Kat Cole is a retail executive, investor, humanitarian and advisor. That sounds fancy, but her early years were anything but. Her mother escaped a toxic relationship, only to find herself on her own with three daughters and had to take on three part-time job to support them. As a high school student, Cole started her part-time job waitressing at Hooters. She took initiative and showed leadership, started opening franchises around the world at the age of 19, rose up the corporate ladder to vice president by age of 26; by the age of 32, she was president of Cinnabon, running the international billion dollar brand.
Now 38, she’s Group President of FOCUS Brands, a company with billions in global branded product and franchise sales; portfolio brands include Cinnabon, Auntie Anne’s, Moe’s Southwest Grill and Schlotzsky’s. Below she describes her astronomical rise, talks about finding her voice, and shares valuable lessons learned.
Allie Hoffman and Ally Bogard: What would you say is one of the most adventurous or riskiest moves you’ve made professionally?
Kat Cole: When I was 19 years old, I was offered the opportunity to go open the first Hooters franchise in Sydney, Australia, and I said “Yes.”
I had never been on a plane. I’d only left Florida twice in my life. I did not have a passport. They said, “Would you like to go to Sydney to be a part of this team to open the first ever Hooters franchise?” and I said, “Absolutely.” After, I stopped and realized, “Oh, I don’t have a passport and I’ve never opened a restaurant before.”
I just knew how to do my job well and train others to do their jobs well and that’s what made me qualified. But it didn’t necessarily make me capable. At least not in my own mind. I stayed there for 40 days, opened the first ever franchise, and turned what I thought was a once in a lifetime experience into a complete pivot of my career.
Hoffman and Bogard: What have you triumphed over?
Cole: Triumph to me is about not only breaking through but pride in breaking through. I have triumphed over years of judgment because of the company that I worked for.
People never expected that my business card was going to say “Hooters” on it and the amount of judgment that followed – it was actually something that I found a way to honor, respect, address, be comfortable with and eventually completely reframe.
I am quite certain it helped set a positive example for tens of thousands of women that were in that organization, so it gives me a great sense of pride that I triumphed not just over it – but through it. I love the phrase, “Sometimes the only way out is through.”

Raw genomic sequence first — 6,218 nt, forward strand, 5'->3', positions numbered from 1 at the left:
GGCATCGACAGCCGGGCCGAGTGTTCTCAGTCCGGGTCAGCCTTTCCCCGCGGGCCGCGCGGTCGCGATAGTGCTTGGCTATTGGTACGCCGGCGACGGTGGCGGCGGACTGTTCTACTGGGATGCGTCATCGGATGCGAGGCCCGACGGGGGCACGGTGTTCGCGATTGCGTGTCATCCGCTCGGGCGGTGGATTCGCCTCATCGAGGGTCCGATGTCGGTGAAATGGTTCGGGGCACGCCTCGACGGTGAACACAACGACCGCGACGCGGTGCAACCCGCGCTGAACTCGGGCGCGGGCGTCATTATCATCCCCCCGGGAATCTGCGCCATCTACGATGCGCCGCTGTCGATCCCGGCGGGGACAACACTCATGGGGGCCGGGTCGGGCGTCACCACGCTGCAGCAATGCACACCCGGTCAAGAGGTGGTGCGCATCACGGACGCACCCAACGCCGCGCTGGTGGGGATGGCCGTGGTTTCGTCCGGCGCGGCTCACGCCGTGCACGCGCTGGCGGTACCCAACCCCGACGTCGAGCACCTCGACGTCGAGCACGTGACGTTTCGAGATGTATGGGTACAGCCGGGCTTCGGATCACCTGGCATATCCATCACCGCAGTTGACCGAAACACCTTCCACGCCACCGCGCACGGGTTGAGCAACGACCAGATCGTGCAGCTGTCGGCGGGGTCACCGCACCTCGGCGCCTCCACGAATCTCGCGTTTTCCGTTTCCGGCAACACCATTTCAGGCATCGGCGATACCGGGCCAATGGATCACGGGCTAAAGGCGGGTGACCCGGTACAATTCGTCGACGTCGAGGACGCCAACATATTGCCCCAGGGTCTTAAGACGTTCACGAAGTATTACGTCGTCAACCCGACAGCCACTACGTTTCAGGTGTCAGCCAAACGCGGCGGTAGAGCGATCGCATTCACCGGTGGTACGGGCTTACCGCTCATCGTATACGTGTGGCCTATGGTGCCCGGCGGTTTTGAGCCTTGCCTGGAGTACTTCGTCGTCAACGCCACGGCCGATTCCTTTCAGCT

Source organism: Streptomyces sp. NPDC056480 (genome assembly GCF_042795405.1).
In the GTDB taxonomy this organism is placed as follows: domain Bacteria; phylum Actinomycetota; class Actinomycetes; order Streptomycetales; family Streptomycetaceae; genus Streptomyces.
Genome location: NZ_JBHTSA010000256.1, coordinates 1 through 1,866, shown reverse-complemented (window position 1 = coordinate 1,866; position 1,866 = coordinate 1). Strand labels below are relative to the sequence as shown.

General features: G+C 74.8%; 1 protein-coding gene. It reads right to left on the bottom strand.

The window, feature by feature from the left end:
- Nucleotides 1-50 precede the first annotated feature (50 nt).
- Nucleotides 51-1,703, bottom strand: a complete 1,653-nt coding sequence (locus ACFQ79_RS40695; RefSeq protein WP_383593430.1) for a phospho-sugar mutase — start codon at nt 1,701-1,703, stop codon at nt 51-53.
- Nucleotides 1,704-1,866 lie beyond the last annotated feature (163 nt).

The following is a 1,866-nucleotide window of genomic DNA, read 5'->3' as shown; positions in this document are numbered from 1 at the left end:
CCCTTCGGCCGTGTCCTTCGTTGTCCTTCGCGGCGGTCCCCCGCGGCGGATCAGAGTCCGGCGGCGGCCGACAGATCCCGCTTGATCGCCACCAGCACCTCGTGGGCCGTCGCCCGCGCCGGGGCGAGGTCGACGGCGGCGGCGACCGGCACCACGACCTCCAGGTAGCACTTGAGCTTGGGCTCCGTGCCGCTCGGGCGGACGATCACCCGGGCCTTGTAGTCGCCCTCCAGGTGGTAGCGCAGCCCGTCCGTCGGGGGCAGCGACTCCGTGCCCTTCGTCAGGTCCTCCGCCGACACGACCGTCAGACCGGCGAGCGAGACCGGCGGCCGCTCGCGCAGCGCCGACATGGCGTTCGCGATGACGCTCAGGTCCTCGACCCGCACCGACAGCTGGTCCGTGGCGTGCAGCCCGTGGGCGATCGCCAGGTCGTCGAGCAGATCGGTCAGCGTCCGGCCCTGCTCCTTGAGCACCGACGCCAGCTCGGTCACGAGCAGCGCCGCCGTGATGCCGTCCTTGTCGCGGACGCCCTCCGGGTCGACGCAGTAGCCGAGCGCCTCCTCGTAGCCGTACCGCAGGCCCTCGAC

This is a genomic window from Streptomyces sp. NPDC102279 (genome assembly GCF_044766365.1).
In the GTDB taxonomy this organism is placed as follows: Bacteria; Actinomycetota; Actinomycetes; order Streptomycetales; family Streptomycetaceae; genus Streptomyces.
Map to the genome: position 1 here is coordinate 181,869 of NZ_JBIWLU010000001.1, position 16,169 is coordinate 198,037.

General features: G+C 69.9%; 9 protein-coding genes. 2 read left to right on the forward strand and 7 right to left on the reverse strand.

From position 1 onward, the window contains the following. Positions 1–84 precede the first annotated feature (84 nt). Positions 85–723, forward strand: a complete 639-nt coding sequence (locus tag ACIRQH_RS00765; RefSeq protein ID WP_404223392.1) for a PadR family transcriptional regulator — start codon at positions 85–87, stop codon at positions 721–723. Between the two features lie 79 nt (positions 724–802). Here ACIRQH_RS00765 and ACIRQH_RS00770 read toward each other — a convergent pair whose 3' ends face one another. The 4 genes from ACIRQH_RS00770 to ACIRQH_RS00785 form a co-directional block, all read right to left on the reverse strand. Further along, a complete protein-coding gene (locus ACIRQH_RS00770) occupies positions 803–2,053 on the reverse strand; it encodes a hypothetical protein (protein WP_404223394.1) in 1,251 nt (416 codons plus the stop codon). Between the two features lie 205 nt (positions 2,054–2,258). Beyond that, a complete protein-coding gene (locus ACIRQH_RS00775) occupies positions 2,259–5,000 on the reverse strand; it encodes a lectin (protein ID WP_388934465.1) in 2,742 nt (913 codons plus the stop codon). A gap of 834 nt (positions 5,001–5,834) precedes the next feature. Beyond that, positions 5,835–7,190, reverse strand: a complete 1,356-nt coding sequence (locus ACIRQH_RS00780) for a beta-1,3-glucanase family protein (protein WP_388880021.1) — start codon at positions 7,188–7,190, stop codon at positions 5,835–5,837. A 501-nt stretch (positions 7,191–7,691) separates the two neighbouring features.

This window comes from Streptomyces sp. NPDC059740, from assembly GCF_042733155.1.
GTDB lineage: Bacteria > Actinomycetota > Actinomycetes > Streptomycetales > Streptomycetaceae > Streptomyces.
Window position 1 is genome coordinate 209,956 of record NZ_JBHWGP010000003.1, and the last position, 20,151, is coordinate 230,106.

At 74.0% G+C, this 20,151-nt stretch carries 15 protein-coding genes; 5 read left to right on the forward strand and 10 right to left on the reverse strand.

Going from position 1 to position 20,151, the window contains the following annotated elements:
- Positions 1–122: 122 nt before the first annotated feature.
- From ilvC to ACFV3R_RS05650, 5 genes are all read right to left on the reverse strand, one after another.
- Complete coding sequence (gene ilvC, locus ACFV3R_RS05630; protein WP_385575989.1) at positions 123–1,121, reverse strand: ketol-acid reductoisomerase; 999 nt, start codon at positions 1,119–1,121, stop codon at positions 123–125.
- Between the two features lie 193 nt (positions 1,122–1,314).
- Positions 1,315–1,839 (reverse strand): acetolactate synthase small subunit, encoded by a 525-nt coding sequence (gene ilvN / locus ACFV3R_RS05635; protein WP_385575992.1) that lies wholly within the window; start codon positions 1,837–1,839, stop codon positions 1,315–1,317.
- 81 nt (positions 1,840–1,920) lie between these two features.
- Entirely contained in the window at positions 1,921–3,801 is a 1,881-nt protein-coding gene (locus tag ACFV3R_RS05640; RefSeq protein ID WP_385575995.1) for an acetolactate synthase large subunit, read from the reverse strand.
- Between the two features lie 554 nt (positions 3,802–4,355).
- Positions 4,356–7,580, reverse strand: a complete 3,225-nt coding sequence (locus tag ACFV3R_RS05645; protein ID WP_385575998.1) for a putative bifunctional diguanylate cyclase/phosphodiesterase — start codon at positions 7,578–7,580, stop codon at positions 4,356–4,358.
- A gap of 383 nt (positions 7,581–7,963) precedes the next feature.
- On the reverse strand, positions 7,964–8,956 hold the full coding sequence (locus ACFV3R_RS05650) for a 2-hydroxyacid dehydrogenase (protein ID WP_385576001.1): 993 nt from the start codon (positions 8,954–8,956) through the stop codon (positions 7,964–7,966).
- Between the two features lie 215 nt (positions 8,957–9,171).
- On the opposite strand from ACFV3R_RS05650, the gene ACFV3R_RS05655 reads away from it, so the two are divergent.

Hoffman and Bogard: Is there one person you could attribute a big piece of your success to?
Cole: My first manager at Hooters. She had been a Hooters’ girl and became a manger and she hired me when I was 17 to be a hostess. She was very quiet and incredibly small in stature.
When I was 18, I’d be late for shifts. I was working three jobs, and one day she sat me down and said, “I need to know I can depend on you. This business doesn’t operate with people not doing their part.” It was so calm and so clear, yet it didn’t make me feel small. It made me feel that I needed to be bigger. I had not experienced that level of leadership and coaching, and it gave me an example of how I always want to come across, even though my natural style takes up a lot of space.
Hoffman and Bogard: What would you say would be one of your biggest professional failures?
Cole: I was newly President of Cinnabon. I was running this multi-million dollar brand with businesses in 68 countries around the world. I was 31 years old, and there was an ongoing initiative that had started before I got there. I doubted the initiative.
I had this ironic over-indexing of humility. I said to myself, “Who am I to question them?”
I did not poke around and ask the questions I should have. The reality is if I had actually answered my question in my head, “Who am I?” then the answer would have been “you are the freaking President!”
I minimized my role to such a degree that the initiative ended up going off the rails, creating massive business issues, horrible trust issues that affected my leadership, and I paid a very dear price. I went home in tears every night for weeks, but it also gave me the opportunity to acknowledge a massive failure in leadership and the ability to step up and demonstrate quite the opposite. So it was my greatest failure, but also created an opportunity for what employees would describe as one of my finest moments.
Hoffman and Bogard: If you could go into the subconscious mind or the main frame and turn off quality, a learned behavior, an emotional reaction that does not serve you professionally, what would you erase?
Cole: I tend to be described as an empath, but almost to a debilitating degree, and I didn’t learn fast enough how to filter it so that I could serve the greater good without allowing someone else’s difficulty to become my difficulty. This has weakened me at certain points in my ability to be the best for what the person needed or the company needed.
Hoffman and Bogard: If you could travel back in time, to that young version of yourself making it up as you went and just finding your way through the darkness maybe with just a little candle flame – what would you tell her just to ease her heart?
Cole: I would tell my younger self on that journey to think less about the concern around speaking up.
And to those times where my humility over indexed my courage too much – it played out often exactly as I feared. I learned over time not to let that happen. Speak up more quickly. Yes, you’ll be wrong. Yes – you’ll have problems. Yes – you’ll ruffle feathers, but there’s a way to speak up without being disrespectful.
Very simply: speak up more.